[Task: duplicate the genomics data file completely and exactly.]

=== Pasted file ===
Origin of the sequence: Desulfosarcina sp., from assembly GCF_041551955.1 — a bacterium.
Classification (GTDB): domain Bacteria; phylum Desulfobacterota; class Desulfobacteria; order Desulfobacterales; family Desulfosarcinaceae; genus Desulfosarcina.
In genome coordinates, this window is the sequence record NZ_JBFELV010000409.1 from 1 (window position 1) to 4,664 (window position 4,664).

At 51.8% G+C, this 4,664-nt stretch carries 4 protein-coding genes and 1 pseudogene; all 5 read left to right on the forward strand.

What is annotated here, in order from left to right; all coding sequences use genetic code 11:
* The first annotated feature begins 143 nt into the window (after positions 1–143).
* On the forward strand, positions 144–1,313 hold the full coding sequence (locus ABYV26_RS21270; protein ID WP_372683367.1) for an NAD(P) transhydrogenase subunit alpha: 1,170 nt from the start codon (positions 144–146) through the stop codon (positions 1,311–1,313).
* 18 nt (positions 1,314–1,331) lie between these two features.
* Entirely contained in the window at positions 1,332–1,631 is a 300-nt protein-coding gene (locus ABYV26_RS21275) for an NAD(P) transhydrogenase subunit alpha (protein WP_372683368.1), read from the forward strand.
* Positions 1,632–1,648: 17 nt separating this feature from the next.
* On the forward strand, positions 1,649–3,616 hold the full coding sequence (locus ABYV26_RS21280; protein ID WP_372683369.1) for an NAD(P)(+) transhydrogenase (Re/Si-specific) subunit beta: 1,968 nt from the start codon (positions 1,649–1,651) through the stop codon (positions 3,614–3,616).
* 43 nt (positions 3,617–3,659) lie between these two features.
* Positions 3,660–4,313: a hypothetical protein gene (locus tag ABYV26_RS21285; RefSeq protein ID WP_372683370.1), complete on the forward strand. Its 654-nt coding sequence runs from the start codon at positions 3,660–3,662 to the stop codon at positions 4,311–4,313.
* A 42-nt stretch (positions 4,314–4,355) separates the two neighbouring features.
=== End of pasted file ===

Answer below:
Origin of the sequence: Desulfosarcina sp., from assembly GCF_041551955.1 — a bacterium.
Classification (GTDB): domain Bacteria; phylum Desulfobacterota; class Desulfobacteria; order Desulfobacterales; family Desulfosarcinaceae; genus Desulfosarcina.
In genome coordinates, this window is the sequence record NZ_JBFELV010000409.1 from 1 (window position 1) to 4,664 (window position 4,664).

At 51.8% G+C, this 4,664-nt stretch carries 4 protein-coding genes and 1 pseudogene; all 5 read left to right on the forward strand.

What is annotated here, in order from left to right; all coding sequences use genetic code 11:
* The first annotated feature begins 143 nt into the window (after positions 1–143).
* On the forward strand, positions 144–1,313 hold the full coding sequence (locus ABYV26_RS21270; protein ID WP_372683367.1) for an NAD(P) transhydrogenase subunit alpha: 1,170 nt from the start codon (positions 144–146) through the stop codon (positions 1,311–1,313).
* 18 nt (positions 1,314–1,331) lie between these two features.
* Entirely contained in the window at positions 1,332–1,631 is a 300-nt protein-coding gene (locus ABYV26_RS21275) for an NAD(P) transhydrogenase subunit alpha (protein WP_372683368.1), read from the forward strand.
* Positions 1,632–1,648: 17 nt separating this feature from the next.
* On the forward strand, positions 1,649–3,616 hold the full coding sequence (locus ABYV26_RS21280; protein ID WP_372683369.1) for an NAD(P)(+) transhydrogenase (Re/Si-specific) subunit beta: 1,968 nt from the start codon (positions 1,649–1,651) through the stop codon (positions 3,614–3,616).
* 43 nt (positions 3,617–3,659) lie between these two features.
* Positions 3,660–4,313: a hypothetical protein gene (locus tag ABYV26_RS21285; RefSeq protein ID WP_372683370.1), complete on the forward strand. Its 654-nt coding sequence runs from the start codon at positions 3,660–3,662 to the stop codon at positions 4,311–4,313.
* A 42-nt stretch (positions 4,314–4,355) separates the two neighbouring features.